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Wednesday May 22, 2024

Why are young people getting cancer sooner?

Getting cancer younger? Study links faster aging to early cancers onset

By Web Desk
April 17, 2024
Fast aging linked to early cancer onset, says study. (Representational image of a young cancer patient. — Unsplash)
Fast aging linked to early cancer onset, says study. (Representational image of a young cancer patient. — Unsplash)

Cancer rates in young adults seem to be on the rise.

Have you ever wondered why cancer seems to be knocking on the door of younger generations earlier than before?

It turns out that fast aging might have a role to play in spurring the disease.

Researchers from Washington University in St. Louis’s medical school dropped a bombshell at the American Association for Cancer Research annual meeting earlier this month. Accelerated aging could be the culprit behind early-onset cancer.

“Accumulating evidence suggests that younger generations may be aging more swiftly than anticipated, likely due to earlier exposure to various risk factors and environmental insults. However, the impact of accelerated aging on early-onset cancer development remains unclear,” said Ruiyi Tian, one of the authors of the study.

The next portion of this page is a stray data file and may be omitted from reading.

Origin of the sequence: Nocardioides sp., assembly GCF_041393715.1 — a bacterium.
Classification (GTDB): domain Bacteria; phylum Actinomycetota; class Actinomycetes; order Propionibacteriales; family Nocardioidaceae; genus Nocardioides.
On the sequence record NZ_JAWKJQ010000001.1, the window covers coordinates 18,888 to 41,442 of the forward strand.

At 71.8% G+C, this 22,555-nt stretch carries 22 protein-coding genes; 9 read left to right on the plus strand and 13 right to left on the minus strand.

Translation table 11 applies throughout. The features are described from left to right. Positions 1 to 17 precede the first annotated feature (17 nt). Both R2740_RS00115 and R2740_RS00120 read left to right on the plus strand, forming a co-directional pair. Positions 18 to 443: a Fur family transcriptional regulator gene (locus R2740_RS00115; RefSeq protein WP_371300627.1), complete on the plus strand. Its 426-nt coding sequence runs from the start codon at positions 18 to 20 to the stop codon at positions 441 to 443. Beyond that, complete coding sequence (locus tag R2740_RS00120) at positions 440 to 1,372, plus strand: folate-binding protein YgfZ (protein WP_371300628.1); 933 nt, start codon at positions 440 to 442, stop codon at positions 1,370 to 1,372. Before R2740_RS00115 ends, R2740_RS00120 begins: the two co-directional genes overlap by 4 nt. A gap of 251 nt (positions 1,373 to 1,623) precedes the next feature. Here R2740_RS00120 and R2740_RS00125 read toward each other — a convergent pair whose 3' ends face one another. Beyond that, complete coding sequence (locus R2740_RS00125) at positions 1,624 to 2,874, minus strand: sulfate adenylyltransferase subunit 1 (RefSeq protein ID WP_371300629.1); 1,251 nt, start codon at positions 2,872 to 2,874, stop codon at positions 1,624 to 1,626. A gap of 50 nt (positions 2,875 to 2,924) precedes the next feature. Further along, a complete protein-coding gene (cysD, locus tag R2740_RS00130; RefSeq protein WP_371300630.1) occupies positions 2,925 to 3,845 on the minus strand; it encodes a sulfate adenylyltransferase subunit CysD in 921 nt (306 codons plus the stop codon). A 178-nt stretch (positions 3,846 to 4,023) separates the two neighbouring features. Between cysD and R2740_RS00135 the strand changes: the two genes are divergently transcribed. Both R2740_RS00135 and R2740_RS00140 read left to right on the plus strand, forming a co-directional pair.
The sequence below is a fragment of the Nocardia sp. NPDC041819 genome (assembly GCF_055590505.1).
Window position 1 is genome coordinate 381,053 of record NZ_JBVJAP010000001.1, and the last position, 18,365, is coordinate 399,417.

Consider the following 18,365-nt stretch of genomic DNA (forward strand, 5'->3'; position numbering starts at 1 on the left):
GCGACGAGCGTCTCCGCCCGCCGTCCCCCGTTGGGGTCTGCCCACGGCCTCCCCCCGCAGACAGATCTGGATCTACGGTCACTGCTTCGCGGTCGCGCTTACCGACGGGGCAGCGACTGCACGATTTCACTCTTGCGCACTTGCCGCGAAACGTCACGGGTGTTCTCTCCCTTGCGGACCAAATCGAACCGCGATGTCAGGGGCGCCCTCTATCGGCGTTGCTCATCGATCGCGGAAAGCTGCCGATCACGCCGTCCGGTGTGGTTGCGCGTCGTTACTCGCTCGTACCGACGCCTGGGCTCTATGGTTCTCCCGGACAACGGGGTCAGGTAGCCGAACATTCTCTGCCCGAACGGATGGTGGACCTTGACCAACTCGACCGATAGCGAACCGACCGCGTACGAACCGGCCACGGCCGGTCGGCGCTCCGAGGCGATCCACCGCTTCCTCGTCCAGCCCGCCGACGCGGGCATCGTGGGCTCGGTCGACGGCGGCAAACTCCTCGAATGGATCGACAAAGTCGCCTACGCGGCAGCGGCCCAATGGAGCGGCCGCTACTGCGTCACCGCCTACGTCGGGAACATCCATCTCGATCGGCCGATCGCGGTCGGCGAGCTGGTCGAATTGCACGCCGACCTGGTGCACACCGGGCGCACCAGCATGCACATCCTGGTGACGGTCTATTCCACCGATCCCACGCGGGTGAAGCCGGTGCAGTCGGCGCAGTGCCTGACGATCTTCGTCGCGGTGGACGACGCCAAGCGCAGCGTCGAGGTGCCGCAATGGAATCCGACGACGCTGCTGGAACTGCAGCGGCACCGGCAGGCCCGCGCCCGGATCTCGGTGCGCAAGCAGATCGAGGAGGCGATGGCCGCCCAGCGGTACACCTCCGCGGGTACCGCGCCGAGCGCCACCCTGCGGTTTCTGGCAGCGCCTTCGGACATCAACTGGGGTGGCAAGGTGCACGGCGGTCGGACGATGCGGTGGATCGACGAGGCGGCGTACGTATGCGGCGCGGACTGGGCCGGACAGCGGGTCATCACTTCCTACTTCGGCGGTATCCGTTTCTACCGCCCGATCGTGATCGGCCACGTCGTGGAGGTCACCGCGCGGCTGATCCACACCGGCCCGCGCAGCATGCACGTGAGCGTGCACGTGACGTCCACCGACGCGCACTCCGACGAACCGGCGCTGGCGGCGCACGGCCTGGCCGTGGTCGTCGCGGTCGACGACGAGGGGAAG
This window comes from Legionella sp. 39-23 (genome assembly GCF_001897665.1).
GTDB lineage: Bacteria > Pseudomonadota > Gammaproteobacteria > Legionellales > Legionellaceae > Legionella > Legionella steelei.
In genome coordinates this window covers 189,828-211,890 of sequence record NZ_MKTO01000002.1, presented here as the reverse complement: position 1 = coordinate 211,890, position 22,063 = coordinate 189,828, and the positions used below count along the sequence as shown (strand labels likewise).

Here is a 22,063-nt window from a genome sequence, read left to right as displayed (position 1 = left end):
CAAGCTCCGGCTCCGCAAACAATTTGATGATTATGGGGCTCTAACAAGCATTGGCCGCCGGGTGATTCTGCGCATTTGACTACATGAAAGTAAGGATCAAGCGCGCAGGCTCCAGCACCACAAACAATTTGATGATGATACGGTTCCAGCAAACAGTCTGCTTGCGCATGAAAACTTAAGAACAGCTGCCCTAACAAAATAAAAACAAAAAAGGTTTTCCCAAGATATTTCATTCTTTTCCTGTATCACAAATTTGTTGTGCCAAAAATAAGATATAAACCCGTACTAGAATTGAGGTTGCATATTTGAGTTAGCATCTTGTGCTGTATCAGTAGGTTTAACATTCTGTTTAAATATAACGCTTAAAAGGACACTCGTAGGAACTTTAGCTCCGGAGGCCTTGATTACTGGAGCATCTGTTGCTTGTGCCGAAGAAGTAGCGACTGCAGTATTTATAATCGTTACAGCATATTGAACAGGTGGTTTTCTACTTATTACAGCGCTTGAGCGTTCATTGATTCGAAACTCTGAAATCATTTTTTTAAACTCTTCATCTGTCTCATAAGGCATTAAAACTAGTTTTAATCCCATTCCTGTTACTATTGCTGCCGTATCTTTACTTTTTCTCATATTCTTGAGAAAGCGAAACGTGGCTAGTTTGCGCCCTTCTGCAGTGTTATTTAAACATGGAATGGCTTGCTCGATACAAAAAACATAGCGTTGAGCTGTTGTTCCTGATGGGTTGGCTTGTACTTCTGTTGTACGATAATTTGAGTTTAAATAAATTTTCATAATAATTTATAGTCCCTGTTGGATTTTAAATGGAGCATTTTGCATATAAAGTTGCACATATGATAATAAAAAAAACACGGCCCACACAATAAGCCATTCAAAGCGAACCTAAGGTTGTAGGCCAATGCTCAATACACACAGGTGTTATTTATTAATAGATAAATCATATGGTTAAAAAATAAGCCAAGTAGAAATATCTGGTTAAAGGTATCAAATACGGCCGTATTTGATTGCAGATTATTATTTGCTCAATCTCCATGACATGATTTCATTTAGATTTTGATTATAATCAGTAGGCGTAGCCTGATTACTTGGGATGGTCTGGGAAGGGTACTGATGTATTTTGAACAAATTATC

Digging into data from over 150,000 individuals stored in the UK Biobank, experts noticed something alarming. Despite life expectancy climbing, the period of "healthspan" — when folks enjoy life without health issues — hasn't kept pace.

Here, we have a question: What is causing fast aging?

Experts are looking for the answer, connecting the dots. James Kirkland, an aging research professor at the Mayo Clinic, points fingers at factors like air travel, radiation exposure, and pesky PFAS chemicals.

It's not just about looking older. Inside our bodies, certain cells hit the brakes on dividing but refuse to kick the bucket. These rebellious cells, called senescent cells, churn out troublemaking molecules and multiply with age.

Studies show that these molecules are best buds for cancer. Introducing senescent cells into organisms kickstarts cancer growth, even in younger bodies.

But hold on, there is a mystery to solve. Despite fewer smokers and efforts to tackle obesity, aging processes are speeding up in youth. Is there a hidden environmental trigger at play? Kirkland and other researchers are working to explore the answer.

“Globally, it seems fundamental aging processes [are] appearing in younger and younger people despite decreases in smoking worldwide and despite taking into account things like obesity, which we know accelerate fundamental aging processes, so is there something in the environment that we don’t know yet that could be driving this?” Kirkland said.

The big question remains: What's aging our younger generations at warp speed, inviting cancer to the party sooner than ever?